Over the summer, Vladimir Putin was asked about the poisoning of a former Russian double agent and his daughter last year in Britain. The Russian president denied his government was involved, but he didn't hold back on what he thought of traitors.

Treason is not only the "gravest crime possible" but also the "most despicable crime that one can imagine," he told the Financial Times. Putin, a former KGB agent when Russia was part of the Soviet Union, repeated twice to the journalists: "Traitors must be punished."

This attitude toward Russians who work with foreign intelligence services is one reason that the identity of a CIA source who provided important information about Putin and the Kremlin has been kept secret by U.S. officials.

Though the source was exfiltrated from Russia in 2017 and is in the United States, his safety cannot be guaranteed. Just a day after the news of the source's existence was confirmed in the U.S. media, Russian news outlets published the name of a former Russian official living in the D.C. area.

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Joseph Augustyn, a former director of defector resettlement operations at the CIA, said that the U.S. government would be well aware of the risks and probably would have 24-7 security on the defector. "Putin is very revengeful. Putin will go after these people," Augustyn said.

A number of Kremlin foes who have fled abroad have met unfortunate fates. Sergei Skripal, the aforementioned former Russian double agent, was found slumped on a park bench in the English town of Salisbury alongside his daughter Yulia in March 2018.

Skripal, then 66, had been jailed in Moscow for sharing the names of undercover Russian intelligence agents working overseas with European authorities. He had been living in Britain since 2010, following a prisoner exchange after the discovery of 10 Russian sleeper agents in the United States.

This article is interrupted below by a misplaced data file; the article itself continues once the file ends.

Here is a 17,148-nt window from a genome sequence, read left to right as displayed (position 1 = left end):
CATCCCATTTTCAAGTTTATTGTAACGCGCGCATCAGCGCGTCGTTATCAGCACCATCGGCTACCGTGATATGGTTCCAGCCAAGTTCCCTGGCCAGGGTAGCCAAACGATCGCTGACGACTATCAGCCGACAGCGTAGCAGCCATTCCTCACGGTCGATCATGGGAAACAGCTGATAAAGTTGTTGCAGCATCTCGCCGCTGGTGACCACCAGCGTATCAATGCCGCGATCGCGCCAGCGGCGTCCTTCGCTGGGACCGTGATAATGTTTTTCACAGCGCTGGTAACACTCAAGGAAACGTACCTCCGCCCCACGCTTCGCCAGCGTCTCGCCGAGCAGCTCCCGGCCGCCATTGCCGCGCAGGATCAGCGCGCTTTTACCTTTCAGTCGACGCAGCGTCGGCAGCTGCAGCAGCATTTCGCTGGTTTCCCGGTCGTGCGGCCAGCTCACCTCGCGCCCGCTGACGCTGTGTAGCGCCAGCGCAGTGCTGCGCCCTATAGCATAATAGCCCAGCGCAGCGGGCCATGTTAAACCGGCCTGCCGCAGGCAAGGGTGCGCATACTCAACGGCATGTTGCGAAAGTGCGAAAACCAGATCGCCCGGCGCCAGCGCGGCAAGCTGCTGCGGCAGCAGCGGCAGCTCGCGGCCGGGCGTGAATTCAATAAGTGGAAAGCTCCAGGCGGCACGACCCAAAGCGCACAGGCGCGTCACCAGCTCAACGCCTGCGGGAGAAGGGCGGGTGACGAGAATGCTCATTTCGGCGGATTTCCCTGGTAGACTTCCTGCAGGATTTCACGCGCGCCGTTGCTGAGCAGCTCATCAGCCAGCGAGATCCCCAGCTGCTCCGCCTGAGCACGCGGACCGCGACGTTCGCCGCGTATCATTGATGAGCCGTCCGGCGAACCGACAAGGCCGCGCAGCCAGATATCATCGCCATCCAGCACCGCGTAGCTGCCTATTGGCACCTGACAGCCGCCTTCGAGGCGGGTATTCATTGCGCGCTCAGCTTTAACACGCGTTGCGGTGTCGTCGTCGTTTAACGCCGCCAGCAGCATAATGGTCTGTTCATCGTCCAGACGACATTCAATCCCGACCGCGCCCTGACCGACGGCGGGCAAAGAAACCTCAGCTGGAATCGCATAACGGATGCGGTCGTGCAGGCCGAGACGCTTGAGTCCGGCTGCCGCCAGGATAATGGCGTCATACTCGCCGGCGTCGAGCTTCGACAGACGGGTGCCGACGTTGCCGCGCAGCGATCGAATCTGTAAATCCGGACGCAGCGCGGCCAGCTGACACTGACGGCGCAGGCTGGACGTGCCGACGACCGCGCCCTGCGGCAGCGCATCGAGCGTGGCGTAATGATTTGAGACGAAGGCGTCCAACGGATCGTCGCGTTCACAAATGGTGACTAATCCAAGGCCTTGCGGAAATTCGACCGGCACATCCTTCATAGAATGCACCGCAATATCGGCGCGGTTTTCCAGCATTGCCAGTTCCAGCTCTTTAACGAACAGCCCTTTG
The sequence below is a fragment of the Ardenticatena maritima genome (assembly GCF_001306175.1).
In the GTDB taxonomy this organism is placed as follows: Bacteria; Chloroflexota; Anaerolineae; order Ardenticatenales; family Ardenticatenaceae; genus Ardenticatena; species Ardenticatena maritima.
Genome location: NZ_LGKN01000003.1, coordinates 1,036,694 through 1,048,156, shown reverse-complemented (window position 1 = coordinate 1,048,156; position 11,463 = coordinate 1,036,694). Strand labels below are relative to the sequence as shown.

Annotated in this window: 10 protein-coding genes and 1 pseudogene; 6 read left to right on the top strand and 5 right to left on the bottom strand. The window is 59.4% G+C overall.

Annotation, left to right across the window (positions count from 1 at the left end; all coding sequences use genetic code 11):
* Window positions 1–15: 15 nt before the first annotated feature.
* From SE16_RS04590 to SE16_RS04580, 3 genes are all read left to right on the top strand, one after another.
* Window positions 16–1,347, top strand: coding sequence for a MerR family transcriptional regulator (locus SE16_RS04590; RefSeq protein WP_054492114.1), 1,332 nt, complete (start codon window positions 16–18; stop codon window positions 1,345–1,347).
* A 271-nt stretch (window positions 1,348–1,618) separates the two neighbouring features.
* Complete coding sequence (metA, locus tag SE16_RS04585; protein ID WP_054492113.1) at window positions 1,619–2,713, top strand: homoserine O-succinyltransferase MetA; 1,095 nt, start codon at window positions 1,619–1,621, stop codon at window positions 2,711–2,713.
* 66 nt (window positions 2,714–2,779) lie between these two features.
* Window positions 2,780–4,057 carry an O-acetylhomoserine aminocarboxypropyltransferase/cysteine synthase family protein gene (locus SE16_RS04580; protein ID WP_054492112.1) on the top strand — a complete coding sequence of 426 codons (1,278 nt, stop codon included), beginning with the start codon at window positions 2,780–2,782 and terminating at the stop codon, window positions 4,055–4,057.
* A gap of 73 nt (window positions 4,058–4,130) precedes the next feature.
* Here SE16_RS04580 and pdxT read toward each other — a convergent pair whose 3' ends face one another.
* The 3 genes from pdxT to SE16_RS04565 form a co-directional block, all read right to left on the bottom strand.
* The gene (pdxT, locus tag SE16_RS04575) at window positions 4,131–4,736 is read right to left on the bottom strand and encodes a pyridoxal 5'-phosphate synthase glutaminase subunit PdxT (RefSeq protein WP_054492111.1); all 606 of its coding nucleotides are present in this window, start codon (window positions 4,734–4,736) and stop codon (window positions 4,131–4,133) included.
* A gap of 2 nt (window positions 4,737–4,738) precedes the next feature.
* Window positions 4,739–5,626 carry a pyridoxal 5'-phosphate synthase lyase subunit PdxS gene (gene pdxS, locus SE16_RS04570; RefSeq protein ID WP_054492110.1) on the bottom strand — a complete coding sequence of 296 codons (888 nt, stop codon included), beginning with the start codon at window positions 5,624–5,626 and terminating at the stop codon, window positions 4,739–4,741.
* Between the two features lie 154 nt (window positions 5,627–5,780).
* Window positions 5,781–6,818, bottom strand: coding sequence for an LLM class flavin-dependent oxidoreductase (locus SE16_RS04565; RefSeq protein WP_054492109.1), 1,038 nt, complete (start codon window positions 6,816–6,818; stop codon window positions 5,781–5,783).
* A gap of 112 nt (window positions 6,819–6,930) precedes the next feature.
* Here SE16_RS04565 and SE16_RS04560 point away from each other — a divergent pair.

British police later found that Skripal had been poisoned with a deadly Soviet-era nerve agent known as Novichok. Though both the Russians survived, a British woman, Dawn Sturgess, later died of accidental contact with the nerve agent.

British authorities soon identified two Russians who they said were behind the assassination attempt on Skripal; Britain and its allies expelled scores of Russian diplomats in the wake of the attack.

Not all such attempts fail. Alexander Litvinenko, a former KGB operative who had turned into a high-profile critic of Putin, died three weeks after drinking tea laced with a radioactive substance in 2006. Ten years later, a British public inquiry found that Putin "probably" ordered the killing. The Kremlin, denying involvement, has refused to extradite the two men British authorities have accused in the attempt on Litvinenko.

Many seemingly similar events are never officially confirmed as Russian assassinations, giving an air of mystery to the deaths. There was the Russian billionaire who was found apparently hanged in his bathroom in Britain; a former Moscow businessman turned whistleblower who dropped dead of a heart attack in 2012; and perhaps more unambiguously, the Chechen exile shot dead in Berlin last month.

These may be only the tip of the iceberg. Some suspect cases have occurred within the United States, too, even within the Washington area. A onetime aide to Putin who had helped launch the Kremlin's global English-language Russia Today television network, Mikhail Lesin, was found dead in a Dupont Circle hotel in 2015.

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Though Lesin's death was ruled accidental - a result of head injuries sustained after days of "excessive" drinking, according to Washington authorities - speculation has followed it.

Calder Walton, a historian at Harvard University who studies espionage, said that it did appear there was a "red line" for Russia when it came to assassinations on U.S. soil. Though, he added, Putin, who is believed to have personally ordered election interference in the United States, could choose to step over that line.

Historically, though few Soviet defectors to the United States are believed to have been assassinated, there has always been speculation. When Walter Krivitsky, a Soviet intelligence officer who revealed plans of a neutrality pact with Nazi Germany, was found dead of gunshot wounds in 1941, many suspected foul play.

"Was it suicide? Or was he suicide-ed?" Walton said.

By refusing to admit any link, even when evidence seems to confirm Russian involvement, Putin in effect allows all suspect deaths of Russian exiles to look like retribution.

But the Russian president is never ambiguous when it comes to what he thinks of those he views as traitors. Speaking at an international energy forum in October, Putin suggested that though Russia had no reason to attack Skripal as he had already served time in prison, Putin wasn't concerned about Skripal's well being either.

"He's just a spy, a traitor to the motherland," Putin said. "Think about it as a citizen, what would be your attitude to someone who betrayed your own country? He's just a scumbag."